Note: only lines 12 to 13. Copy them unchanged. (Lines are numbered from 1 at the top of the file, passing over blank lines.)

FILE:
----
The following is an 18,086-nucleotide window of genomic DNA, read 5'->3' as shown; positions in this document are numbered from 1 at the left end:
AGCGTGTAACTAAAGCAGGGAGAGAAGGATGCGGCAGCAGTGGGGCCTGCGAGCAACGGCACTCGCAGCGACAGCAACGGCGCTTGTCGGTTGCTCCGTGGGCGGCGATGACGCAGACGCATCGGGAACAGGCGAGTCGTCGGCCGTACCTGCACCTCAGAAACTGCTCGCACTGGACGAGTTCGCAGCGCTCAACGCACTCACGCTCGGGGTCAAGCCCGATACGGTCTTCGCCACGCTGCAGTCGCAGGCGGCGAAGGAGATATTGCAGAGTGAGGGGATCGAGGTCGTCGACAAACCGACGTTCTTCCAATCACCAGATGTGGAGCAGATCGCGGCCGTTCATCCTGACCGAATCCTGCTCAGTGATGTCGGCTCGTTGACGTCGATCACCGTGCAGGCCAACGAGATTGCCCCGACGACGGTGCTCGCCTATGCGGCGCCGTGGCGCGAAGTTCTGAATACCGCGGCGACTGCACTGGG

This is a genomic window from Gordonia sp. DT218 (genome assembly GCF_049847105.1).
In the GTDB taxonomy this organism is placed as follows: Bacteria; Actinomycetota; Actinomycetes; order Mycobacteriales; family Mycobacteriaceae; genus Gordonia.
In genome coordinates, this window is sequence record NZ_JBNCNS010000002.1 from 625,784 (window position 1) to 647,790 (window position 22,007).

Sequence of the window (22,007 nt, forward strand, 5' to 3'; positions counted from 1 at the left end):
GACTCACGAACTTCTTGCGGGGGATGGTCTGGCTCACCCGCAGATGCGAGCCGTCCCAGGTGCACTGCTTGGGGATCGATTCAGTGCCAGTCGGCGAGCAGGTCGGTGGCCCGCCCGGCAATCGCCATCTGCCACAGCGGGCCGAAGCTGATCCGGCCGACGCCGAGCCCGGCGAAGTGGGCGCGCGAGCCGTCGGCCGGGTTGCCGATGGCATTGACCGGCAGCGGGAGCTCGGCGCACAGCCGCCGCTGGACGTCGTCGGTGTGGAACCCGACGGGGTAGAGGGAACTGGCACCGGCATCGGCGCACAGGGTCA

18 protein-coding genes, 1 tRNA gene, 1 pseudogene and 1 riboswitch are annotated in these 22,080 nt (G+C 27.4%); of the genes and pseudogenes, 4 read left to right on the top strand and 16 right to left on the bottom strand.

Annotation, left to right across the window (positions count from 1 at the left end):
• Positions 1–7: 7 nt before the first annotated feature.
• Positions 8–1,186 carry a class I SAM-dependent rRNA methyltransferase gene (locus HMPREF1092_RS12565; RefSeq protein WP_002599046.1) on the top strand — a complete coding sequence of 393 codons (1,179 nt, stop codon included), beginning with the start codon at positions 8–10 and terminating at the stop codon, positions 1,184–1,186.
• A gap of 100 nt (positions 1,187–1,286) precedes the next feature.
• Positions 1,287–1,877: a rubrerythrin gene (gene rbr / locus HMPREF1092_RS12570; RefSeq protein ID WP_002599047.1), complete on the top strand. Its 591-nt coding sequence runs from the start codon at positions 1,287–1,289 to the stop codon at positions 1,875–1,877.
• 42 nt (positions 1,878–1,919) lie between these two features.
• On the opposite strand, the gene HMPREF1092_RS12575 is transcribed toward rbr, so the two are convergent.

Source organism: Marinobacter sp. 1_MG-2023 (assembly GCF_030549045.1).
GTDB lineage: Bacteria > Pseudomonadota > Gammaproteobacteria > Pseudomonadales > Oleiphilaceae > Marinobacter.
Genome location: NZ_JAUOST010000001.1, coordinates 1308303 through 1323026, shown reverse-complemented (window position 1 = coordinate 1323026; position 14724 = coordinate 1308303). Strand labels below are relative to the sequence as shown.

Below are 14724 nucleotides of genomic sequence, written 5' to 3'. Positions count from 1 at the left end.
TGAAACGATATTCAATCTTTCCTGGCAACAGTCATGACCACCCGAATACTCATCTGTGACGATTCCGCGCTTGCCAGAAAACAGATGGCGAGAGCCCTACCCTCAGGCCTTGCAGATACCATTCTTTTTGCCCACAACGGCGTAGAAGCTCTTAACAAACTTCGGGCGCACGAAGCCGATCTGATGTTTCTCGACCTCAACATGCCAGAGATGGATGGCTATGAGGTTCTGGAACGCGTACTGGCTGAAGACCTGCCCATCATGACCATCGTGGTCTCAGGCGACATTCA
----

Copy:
• A gap of 100 nt (positions 1,187–1,286) precedes the next feature.
• Positions 1,287–1,877: a rubrerythrin gene (gene rbr / locus HMPREF1092_RS12570; RefSeq protein ID WP_002599047.1), complete on the top strand. Its 591-nt coding sequence runs from the start codon at positions 1,287–1,289 to the stop codon at positions 1,875–1,877.